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Review: Eulogy, Darkfield (Ed Fringe 2022)

Darkfield's previous work sits aside from most other immersive experiences: lucid

dream-like worlds contained within the confines of modest shipping containers.

Having experienced these hallucinogenic binaural shows in previous years, I

jumped at the chance to see their newest acid-trip, Eulogy, and boy was I

excited. Donning a pair of trademark Darkfield headphones, I check in and take my

roller cage seat. As the lights go down, I know the format to expect but - as ever with

Darkfield - I have a sense to expect the unexpected.

Over the course of thirty minutes, I am guided through an outlandish and eccentric

world with the help of a companion - we check into a hotel, we miss a rehearsal (for

what? We’re not quite sure yet), we try to get to the basement. An ornament is knocked

over and somebody has to take the blame. A ritual occurs in which we must proceed to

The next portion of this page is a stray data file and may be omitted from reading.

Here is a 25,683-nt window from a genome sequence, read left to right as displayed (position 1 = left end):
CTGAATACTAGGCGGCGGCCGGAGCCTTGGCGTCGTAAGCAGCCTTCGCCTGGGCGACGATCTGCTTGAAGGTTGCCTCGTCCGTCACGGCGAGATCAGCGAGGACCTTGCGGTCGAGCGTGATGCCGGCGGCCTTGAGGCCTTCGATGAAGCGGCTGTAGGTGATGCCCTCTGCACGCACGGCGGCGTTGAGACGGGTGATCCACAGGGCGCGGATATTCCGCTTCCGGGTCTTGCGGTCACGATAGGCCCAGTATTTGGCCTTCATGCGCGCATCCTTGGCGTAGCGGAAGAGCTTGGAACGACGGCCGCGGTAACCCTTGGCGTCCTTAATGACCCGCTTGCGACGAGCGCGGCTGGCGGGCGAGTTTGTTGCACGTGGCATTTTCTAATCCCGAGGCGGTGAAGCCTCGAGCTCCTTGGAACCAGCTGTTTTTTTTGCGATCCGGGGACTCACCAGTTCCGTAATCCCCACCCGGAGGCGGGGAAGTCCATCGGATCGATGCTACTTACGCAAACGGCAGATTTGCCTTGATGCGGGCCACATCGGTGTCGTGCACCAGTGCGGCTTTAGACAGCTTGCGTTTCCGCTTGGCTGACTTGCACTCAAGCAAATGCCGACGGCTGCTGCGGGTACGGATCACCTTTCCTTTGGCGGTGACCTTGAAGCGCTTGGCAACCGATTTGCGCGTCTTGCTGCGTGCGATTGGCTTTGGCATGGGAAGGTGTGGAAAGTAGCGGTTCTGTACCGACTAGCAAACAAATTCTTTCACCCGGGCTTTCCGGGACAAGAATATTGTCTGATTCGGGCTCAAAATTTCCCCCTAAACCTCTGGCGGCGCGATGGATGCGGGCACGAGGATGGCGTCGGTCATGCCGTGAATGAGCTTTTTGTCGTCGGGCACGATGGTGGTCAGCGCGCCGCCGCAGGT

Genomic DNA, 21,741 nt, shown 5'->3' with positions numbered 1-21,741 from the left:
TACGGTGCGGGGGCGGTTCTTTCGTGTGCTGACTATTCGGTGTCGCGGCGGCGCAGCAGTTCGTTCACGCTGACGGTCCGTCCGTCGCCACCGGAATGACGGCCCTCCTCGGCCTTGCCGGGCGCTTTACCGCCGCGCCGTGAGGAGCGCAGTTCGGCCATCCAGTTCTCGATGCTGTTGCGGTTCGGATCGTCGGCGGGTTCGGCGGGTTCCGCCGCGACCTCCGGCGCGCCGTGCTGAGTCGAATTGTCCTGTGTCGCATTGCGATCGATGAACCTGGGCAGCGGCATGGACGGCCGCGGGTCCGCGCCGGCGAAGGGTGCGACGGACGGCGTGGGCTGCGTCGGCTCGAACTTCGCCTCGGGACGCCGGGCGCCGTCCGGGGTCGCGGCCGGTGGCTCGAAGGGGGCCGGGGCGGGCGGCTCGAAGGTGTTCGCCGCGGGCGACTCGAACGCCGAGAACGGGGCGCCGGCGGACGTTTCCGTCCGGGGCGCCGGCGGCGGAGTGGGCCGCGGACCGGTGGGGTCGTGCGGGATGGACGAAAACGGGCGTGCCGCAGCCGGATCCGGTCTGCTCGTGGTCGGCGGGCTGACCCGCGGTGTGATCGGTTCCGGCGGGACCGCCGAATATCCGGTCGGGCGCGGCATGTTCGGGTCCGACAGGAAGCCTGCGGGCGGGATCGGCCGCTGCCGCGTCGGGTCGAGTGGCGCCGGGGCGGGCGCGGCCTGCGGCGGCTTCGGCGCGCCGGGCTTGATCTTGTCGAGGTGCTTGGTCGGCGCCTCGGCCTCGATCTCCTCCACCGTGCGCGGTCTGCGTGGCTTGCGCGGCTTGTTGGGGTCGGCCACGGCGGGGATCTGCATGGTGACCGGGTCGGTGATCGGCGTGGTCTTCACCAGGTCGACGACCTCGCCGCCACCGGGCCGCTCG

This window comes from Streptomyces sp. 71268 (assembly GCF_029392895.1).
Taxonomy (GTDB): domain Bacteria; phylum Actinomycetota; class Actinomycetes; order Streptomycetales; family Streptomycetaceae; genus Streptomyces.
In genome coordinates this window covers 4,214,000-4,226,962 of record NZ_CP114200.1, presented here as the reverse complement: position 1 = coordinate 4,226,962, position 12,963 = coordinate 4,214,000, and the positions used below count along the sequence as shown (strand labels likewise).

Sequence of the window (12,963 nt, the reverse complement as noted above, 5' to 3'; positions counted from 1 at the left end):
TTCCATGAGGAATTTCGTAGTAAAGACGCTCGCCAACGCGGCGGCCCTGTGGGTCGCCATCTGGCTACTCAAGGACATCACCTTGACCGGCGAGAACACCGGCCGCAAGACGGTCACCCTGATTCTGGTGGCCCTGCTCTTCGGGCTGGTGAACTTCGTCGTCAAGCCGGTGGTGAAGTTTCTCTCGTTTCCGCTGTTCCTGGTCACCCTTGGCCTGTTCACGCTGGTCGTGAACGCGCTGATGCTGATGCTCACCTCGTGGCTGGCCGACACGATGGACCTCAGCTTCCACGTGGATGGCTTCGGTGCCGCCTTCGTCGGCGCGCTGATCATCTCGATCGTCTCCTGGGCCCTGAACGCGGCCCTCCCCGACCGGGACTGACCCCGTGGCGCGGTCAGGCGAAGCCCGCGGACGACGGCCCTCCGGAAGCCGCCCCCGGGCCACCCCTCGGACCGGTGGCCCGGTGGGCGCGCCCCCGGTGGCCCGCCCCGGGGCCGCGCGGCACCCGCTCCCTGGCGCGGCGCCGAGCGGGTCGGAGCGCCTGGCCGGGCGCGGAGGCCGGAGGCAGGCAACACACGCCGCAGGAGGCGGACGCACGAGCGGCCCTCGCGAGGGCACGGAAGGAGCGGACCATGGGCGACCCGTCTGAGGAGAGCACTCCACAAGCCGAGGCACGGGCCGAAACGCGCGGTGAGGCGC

follow every step but things soon take a dark turn.

Darkfields intriguing sensory offering provides you with a level of agency not yet seen in

their previous works. Microphones on the donned headsets impart a level of

interactivity, with your companion prompting you through a series of questions that

require a YES or NO answer. This is where, for me, the piece falls behind the likes of

Flight and Coma; hearing other participants in the room answering the same questions

brings you back into the realisation that you are in a shipping container outside

Summerhall. All of their other experiences enable you to truly feel as though you are

alone, that what you are experiencing is for you and only you. Aside from a rather

amusing reveal at the end, I feel this particular texture was dispensable.

Eulogy fails to hit the same heights as Darkfield's previous shows; but if you are interested in their work, I would still thoroughly recommend it.

Eulogy is playing at Summerhall until the 28th August. Tickets here.

Photo by Susanne Dietz

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